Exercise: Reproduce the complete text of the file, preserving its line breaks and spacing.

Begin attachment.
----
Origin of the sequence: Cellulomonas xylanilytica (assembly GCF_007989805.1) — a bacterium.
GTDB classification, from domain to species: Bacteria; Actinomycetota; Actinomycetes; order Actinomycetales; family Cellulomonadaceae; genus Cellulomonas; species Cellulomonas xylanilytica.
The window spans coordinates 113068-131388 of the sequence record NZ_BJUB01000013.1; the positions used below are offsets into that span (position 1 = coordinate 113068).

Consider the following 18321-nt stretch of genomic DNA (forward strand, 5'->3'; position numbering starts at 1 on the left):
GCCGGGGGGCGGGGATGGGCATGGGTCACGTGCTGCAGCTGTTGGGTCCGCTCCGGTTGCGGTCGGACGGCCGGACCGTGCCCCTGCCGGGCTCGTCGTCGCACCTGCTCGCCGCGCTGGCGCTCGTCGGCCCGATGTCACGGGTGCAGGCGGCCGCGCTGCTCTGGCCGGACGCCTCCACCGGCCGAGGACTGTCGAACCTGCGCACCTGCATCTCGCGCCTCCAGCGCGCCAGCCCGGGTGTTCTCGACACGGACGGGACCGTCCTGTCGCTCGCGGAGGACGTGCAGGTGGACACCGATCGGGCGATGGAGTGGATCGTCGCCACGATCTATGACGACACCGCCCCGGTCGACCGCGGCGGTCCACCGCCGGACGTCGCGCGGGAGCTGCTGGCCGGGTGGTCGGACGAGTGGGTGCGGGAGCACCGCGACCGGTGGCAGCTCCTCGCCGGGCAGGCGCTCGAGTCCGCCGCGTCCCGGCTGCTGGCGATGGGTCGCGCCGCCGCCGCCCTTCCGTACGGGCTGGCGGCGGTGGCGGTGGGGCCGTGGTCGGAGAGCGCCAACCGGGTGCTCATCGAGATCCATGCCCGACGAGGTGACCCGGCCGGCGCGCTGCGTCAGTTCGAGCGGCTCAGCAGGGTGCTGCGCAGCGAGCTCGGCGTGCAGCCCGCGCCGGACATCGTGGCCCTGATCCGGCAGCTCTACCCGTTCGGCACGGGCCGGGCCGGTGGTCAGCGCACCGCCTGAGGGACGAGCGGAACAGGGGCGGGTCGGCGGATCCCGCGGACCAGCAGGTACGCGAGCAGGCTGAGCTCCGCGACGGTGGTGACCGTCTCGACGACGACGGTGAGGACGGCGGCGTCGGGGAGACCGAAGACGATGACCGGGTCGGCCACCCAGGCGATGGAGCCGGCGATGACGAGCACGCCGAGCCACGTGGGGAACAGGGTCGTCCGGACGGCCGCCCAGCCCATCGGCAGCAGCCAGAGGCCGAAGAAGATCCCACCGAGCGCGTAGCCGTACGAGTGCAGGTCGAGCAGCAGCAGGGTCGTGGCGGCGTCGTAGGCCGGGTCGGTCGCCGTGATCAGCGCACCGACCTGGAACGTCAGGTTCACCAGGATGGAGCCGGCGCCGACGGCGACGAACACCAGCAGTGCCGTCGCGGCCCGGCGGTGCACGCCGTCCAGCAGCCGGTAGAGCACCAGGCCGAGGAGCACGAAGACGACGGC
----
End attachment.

Origin of the sequence: Cellulomonas xylanilytica (assembly GCF_007989805.1) — a bacterium.
GTDB classification, from domain to species: Bacteria; Actinomycetota; Actinomycetes; order Actinomycetales; family Cellulomonadaceae; genus Cellulomonas; species Cellulomonas xylanilytica.
The window spans coordinates 113068-131388 of the sequence record NZ_BJUB01000013.1; the positions used below are offsets into that span (position 1 = coordinate 113068).

Consider the following 18321-nt stretch of genomic DNA (forward strand, 5'->3'; position numbering starts at 1 on the left):
GCCGGGGGGCGGGGATGGGCATGGGTCACGTGCTGCAGCTGTTGGGTCCGCTCCGGTTGCGGTCGGACGGCCGGACCGTGCCCCTGCCGGGCTCGTCGTCGCACCTGCTCGCCGCGCTGGCGCTCGTCGGCCCGATGTCACGGGTGCAGGCGGCCGCGCTGCTCTGGCCGGACGCCTCCACCGGCCGAGGACTGTCGAACCTGCGCACCTGCATCTCGCGCCTCCAGCGCGCCAGCCCGGGTGTTCTCGACACGGACGGGACCGTCCTGTCGCTCGCGGAGGACGTGCAGGTGGACACCGATCGGGCGATGGAGTGGATCGTCGCCACGATCTATGACGACACCGCCCCGGTCGACCGCGGCGGTCCACCGCCGGACGTCGCGCGGGAGCTGCTGGCCGGGTGGTCGGACGAGTGGGTGCGGGAGCACCGCGACCGGTGGCAGCTCCTCGCCGGGCAGGCGCTCGAGTCCGCCGCGTCCCGGCTGCTGGCGATGGGTCGCGCCGCCGCCGCCCTTCCGTACGGGCTGGCGGCGGTGGCGGTGGGGCCGTGGTCGGAGAGCGCCAACCGGGTGCTCATCGAGATCCATGCCCGACGAGGTGACCCGGCCGGCGCGCTGCGTCAGTTCGAGCGGCTCAGCAGGGTGCTGCGCAGCGAGCTCGGCGTGCAGCCCGCGCCGGACATCGTGGCCCTGATCCGGCAGCTCTACCCGTTCGGCACGGGCCGGGCCGGTGGTCAGCGCACCGCCTGAGGGACGAGCGGAACAGGGGCGGGTCGGCGGATCCCGCGGACCAGCAGGTACGCGAGCAGGCTGAGCTCCGCGACGGTGGTGACCGTCTCGACGACGACGGTGAGGACGGCGGCGTCGGGGAGACCGAAGACGATGACCGGGTCGGCCACCCAGGCGATGGAGCCGGCGATGACGAGCACGCCGAGCCACGTGGGGAACAGGGTCGTCCGGACGGCCGCCCAGCCCATCGGCAGCAGCCAGAGGCCGAAGAAGATCCCACCGAGCGCGTAGCCGTACGAGTGCAGGTCGAGCAGCAGCAGGGTCGTGGCGGCGTCGTAGGCCGGGTCGGTCGCCGTGATCAGCGCACCGACCTGGAACGTCAGGTTCACCAGGATGGAGCCGGCGCCGACGGCGACGAACACCAGCAGTGCCGTCGCGGCCCGGCGGTGCACGCCGTCCAGCAGCCGGTAGAGCACCAGGCCGAGGAGCACGAAGACGACGGC